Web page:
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Research by Topic: IACC
U.S. Department of Health and Human Services Secretary Alex Azar has designated Dr. Ann E. Wagner of the National Institute of Mental Health (NIMH) as the National Autism Coordinator. In this role, Dr. Wagner will play a vital role in ensuring the implementation of national autism spectrum disorder (ASD) research, services, and support activities across […]
The newly reconstituted and reorganized Interagency Autism Coordinating Committee has released their strategic plan for 2016-2017. To read the full document, click here.
Full Video of Committee on Oversight and Government Reform Hearing: Examining the Federal Response to Autism Spectrum DisordersPublished May 20, 2014
A full video of yesterday’s committee hearing is now available.
The 2013 Strategic Plan Update provides an accounting and overview of the funding and scientific progress in the autism field since the release of the first IACC Strategic Plan in 2009. The 2013 Update describes recent advances in the scientific understanding of ASD, provides information on the progress of each of the 78 IACC Strategic Plan objectives, highlights areas of need and opportunity, and identifies overarching themes that will be important for future advancement of ASD research. In this final version, you will find a single, streamlined table for each Strategic Plan Question that displays both cumulative 5-year funding and notes regarding progress of each objective, which we thought would be helpful to readers.
Maternal Antibodies from Mothers of Children with Autism alter Brain Growth and Social Behavior Development in the Rhesus MonkeyPublished July 9, 2013 in Translational Psychiatry
Antibodies directed against fetal brain proteins of 37 and 73?kDa molecular weight are found in approximately 12% of mothers who have children with autism spectrum disorder (ASD), but not in mothers of typically developing children. This finding has raised the possibility that these immunoglobulin G (IgG) class antibodies cross the placenta during pregnancy and impact brain development, leading to one form of ASD. We evaluated the pathogenic potential of these antibodies by using a nonhuman primate model. IgG was isolated from mothers of children with ASD (IgG-ASD) and of typically developing children (IgG-CON). The purified IgG was administered to two groups of female rhesus monkeys (IgG-ASD; n=8 and IgG-CON; n=8) during the first and second trimesters of pregnancy. Another control group of pregnant monkeys (n=8) was untreated. Brain and behavioral development of the offspring were assessed for 2 years. Behavioral differences were first detected when the macaque mothers responded to their IgG-ASD offspring with heightened protectiveness during early development. As they matured, IgG-ASD offspring consistently deviated from species-typical social norms by more frequently approaching familiar peers. The increased approach was not reciprocated and did not lead to sustained social interactions. Even more striking, IgG-ASD offspring displayed inappropriate approach behavior to unfamiliar peers, clearly deviating from normal macaque social behavior. Longitudinal magnetic resonance imaging analyses revealed that male IgG-ASD offspring had enlarged brain volume compared with controls. White matter volume increases appeared to be driving the brain differences in the IgG-ASD offspring and these differences were most pronounced in the frontal lobes.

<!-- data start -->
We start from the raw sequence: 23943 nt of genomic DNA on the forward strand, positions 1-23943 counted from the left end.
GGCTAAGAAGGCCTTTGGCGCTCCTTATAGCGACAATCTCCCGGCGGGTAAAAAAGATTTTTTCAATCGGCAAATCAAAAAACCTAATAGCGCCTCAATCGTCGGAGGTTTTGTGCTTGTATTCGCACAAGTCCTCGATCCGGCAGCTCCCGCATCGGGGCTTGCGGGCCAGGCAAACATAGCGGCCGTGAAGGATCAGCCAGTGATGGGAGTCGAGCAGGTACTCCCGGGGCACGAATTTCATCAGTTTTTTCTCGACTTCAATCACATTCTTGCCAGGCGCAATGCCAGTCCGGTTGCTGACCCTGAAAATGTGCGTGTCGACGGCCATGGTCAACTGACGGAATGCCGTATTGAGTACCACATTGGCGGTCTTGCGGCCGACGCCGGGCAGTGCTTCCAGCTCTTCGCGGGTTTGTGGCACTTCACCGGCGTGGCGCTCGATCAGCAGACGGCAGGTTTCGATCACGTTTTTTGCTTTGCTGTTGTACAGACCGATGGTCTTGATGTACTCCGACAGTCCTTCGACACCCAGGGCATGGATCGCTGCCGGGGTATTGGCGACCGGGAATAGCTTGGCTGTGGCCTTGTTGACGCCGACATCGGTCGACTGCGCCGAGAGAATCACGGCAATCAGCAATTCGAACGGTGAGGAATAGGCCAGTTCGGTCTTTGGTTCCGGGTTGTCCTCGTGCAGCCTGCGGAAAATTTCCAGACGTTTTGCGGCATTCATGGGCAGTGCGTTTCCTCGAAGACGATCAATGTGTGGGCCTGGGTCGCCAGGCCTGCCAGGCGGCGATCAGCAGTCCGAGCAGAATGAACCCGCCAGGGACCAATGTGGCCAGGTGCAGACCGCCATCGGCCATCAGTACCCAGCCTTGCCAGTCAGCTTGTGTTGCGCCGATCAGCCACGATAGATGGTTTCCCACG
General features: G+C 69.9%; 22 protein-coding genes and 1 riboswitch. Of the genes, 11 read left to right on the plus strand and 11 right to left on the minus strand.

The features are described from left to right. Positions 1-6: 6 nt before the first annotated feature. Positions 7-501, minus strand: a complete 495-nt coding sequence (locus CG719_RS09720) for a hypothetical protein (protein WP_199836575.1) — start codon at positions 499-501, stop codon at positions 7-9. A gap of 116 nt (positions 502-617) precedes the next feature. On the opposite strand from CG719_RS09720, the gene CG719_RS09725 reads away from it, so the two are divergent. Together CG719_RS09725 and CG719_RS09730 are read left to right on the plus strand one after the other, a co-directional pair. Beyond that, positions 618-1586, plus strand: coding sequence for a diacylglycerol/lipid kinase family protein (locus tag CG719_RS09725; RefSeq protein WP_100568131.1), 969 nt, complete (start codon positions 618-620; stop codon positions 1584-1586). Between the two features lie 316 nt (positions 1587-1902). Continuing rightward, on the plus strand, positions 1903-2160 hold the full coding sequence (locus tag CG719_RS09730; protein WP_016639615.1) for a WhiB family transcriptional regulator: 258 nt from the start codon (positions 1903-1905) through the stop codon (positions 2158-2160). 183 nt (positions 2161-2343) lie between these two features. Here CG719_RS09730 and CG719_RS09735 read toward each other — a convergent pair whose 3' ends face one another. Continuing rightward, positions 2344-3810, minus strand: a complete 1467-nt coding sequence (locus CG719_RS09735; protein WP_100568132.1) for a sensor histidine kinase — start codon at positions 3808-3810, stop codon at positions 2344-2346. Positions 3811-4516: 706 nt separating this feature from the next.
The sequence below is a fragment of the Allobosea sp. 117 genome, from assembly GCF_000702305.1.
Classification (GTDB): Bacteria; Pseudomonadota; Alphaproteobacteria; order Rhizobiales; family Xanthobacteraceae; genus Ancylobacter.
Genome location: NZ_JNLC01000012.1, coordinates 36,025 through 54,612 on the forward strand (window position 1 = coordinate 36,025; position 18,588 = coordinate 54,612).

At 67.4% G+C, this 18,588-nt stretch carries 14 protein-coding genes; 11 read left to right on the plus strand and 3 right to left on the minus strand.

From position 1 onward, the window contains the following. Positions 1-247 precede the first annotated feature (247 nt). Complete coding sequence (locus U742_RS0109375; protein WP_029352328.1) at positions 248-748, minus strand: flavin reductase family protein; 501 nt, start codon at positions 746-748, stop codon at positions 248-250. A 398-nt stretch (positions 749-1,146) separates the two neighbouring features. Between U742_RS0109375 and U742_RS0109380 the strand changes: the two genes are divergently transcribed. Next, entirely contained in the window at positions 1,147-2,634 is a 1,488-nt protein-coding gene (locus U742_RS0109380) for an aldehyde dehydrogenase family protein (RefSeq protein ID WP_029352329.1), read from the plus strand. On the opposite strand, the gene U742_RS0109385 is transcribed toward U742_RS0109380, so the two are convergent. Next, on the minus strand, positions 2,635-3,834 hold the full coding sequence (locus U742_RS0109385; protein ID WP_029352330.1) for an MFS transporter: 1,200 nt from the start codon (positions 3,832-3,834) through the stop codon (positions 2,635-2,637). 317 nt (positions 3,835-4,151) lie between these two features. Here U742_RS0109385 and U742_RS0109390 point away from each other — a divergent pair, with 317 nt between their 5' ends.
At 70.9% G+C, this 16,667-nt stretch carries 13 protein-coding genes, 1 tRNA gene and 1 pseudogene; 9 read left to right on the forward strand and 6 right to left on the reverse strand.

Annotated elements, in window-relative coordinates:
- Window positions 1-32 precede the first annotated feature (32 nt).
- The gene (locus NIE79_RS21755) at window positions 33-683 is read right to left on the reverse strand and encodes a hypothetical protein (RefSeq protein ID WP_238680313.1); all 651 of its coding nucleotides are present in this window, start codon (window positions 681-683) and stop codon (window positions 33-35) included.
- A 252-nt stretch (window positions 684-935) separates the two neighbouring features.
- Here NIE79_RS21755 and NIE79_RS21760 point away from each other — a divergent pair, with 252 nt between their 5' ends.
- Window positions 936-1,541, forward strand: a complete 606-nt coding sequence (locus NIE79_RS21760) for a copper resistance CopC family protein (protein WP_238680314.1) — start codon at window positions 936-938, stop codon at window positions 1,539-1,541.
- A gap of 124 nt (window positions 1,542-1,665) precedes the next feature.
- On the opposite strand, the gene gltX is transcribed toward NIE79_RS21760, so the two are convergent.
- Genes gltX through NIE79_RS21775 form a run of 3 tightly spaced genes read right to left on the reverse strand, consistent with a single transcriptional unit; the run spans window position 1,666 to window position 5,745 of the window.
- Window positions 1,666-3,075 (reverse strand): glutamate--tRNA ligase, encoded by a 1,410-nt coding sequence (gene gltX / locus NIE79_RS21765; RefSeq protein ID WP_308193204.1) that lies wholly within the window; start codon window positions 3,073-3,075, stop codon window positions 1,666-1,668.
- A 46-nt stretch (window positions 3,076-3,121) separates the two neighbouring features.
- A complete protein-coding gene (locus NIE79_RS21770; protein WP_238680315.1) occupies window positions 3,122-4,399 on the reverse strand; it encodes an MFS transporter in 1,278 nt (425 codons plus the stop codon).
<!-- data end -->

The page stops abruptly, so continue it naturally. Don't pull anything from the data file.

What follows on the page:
Filed under: IACC
For individuals and families affected by ASD, the most meaningful research findings may be ones that address six critical questions they face: When should I be concerned? How can I understand what is happening? What caused this to happen, and can this be prevented? Which treatments and interventions will help? Where can I turn for […]